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Can We Predict Who Will Have a Recurrence of Shoulder Dislocation?

Ever have a shoulder go out on you? Anyone who has had a shoulder dislocation is understandably concerned that it might happen again. Is there any way to predict who might have a second (recurrent) shoulder dislocation?

That's what this study is all about. The answer to this question is important because if someone is at increased risk of a recurrent shoulder dislocation, they might want to consider having surgery early on. Surgical repair can stabilize the joint and spare you from waiting to see if the joint will dislocate a second time. On the other hand, if you aren't at risk for a recurrence, you'll probably want to avoid unnecessary surgery.

In this study, a group of Israeli surgeons evaluated the benefit of a specific test called the anterior apprehension test. Can it predict the risk of redislocation after the first traumatic shoulder dislocation? As it turns out - no, it wasn't sensitive enough. But the results may have to do with when the test was administered. Let's step back and see how they came to that conclusion.

First, what is the anterior apprehension test? This is a clinical test performed after someone has had a traumatic shoulder dislocation to see if the shoulder is unstable. The patient lies on a table face up. The shoulder is placed in a position of 90 degrees of abduction (arm is away from the body). The elbow is bent 90 degrees. The palm of the hand is facing the feet. The examiner holds the elbow with one hand and uses the other hand to rotate the shoulder back (external rotation) while moving the hand toward the patient's head on the table.

The test is positive if the patient makes a face of pain or apprehension and says it feels as if the shoulder is going to pop out of the socket. The test was done in this study six weeks after the first dislocation after the patient had completed a program of physical therapy to restore normal shoulder motion, strength, and function. If shoulder motion needed for the apprehension test was still limited after six weeks, the patient completed another two to three weeks of therapy before undergoing testing.

There were 52 men who participated in this study. Most were Israeli soldiers or soldiers-in-training. The first dislocation occurred during combat training or while playing soccer or basketball. Everyone was placed in a protective sling for four weeks and then attended physical therapy for two weeks before being tested.

One-fourth of the group had to return to physical therapy because of a lack of adequate shoulder motion to do the apprehension test. Almost half (46.2 per cent) went on to have a second shoulder dislocation on the same side. The second dislocation took place 10 to 17 months later. This time delay did not seem to be linked to whether the soldier had a positive or negative apprehension test.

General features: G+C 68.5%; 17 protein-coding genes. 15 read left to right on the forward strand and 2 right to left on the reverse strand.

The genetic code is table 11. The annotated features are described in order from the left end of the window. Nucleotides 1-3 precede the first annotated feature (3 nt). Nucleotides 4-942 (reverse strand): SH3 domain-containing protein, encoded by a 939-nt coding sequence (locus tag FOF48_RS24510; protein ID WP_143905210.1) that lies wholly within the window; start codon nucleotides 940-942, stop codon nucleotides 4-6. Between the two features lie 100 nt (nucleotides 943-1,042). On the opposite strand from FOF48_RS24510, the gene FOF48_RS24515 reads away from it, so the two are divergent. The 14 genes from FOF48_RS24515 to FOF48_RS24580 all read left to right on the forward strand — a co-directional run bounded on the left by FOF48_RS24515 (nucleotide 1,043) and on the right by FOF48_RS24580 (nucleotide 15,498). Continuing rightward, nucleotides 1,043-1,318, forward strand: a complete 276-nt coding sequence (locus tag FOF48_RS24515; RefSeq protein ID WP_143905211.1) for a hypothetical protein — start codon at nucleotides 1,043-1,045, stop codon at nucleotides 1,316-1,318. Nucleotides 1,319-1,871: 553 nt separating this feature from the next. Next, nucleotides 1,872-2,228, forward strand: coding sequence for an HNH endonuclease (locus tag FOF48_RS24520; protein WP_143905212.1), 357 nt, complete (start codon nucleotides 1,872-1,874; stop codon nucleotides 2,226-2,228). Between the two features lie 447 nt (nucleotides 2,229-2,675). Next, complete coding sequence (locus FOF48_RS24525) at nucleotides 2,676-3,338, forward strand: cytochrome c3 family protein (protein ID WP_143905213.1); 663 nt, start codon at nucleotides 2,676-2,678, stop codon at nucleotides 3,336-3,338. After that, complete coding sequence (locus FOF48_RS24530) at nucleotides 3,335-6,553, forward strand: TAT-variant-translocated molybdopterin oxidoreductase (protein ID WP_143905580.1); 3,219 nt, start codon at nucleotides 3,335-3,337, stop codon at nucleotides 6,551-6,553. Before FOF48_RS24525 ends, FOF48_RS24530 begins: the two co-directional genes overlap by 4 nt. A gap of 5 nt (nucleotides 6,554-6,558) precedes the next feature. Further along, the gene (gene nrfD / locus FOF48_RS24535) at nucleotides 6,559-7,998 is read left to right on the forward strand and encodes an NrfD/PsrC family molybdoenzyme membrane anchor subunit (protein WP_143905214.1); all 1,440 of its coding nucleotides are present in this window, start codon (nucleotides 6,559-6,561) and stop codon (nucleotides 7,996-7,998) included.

So, how sensitive is the anterior apprehension test? Sensitivity is the measure of a true positive test. A highly sensitive test means that the test can accurately identify those individuals who are at risk for a second dislocation. In other words, those who test positive are really likely to dislocate the shoulder again. The sensitivity of the anterior apprehension test was only 41.7 per cent. There were many patients (more than one-third of the group) who had a negative test but went on to redislocate anyway. This type of response is referred to as a false negative.

A second important measure is the specificity of a test. Specificity tells us how likely a negative test (not likely to redislocate) is really negative. In this study, the specificity of the anterior apprehension test was 85.7 per cent. That's pretty good and gives us an idea that if the test is negative, the patient really isn't likely to dislocate the shoulder again. The chances of a false positive occurring are lower when specificity is high.

With such a low sensitivity rating, this test isn't really a good way to predict who would benefit from surgery after conservative care (nonoperative treatment) for the first dislocation. It misses too many of the patients who would benefit from surgical repair. It is not a useful diagnostic method for testing shoulder instability after a primary (first) shoulder dislocation.

When it comes to figuring out who should have surgery right away to repair the damage after a first traumatic shoulder dislocation, the anterior apprehension test may not be the best tool to use. Avoiding unnecessary and unsuccessful surgeries is the goal, especially for an active group like military soldiers.

At best, the test results can divide patients into two groups: those who have a higher risk for redislocation after the first dislocation and those who have a lower risk. And based on how the study was conducted, that information is accurate only if the patient has been immobilized for four weeks and received two weeks of standard post-shoulder dislocation therapy.

For military recruits, the test can help guide commanding officers in deciding whether a soldier is ready to return to active duty but it can't provide an absolute definitive answer as a stand-alone test.

Ori Safran, MD, et al. Accuracy of the Anterior Apprehension Test as a Predictor of Risk for Redislocation After a First Traumatic Shoulder Dislocation. In The American Journal of Sports Medicine. May 2010. Vol. 38. No. 5. Pp. 972-975.


*Disclaimer:* The information contained herein is compiled from a variety of sources. It may not be complete or timely. It does not cover all diseases, physical conditions, ailments or treatments. The information should NOT be used in place of visit with your healthcare provider, nor should you disregard the advice of your health care provider because of any information you read in this topic.
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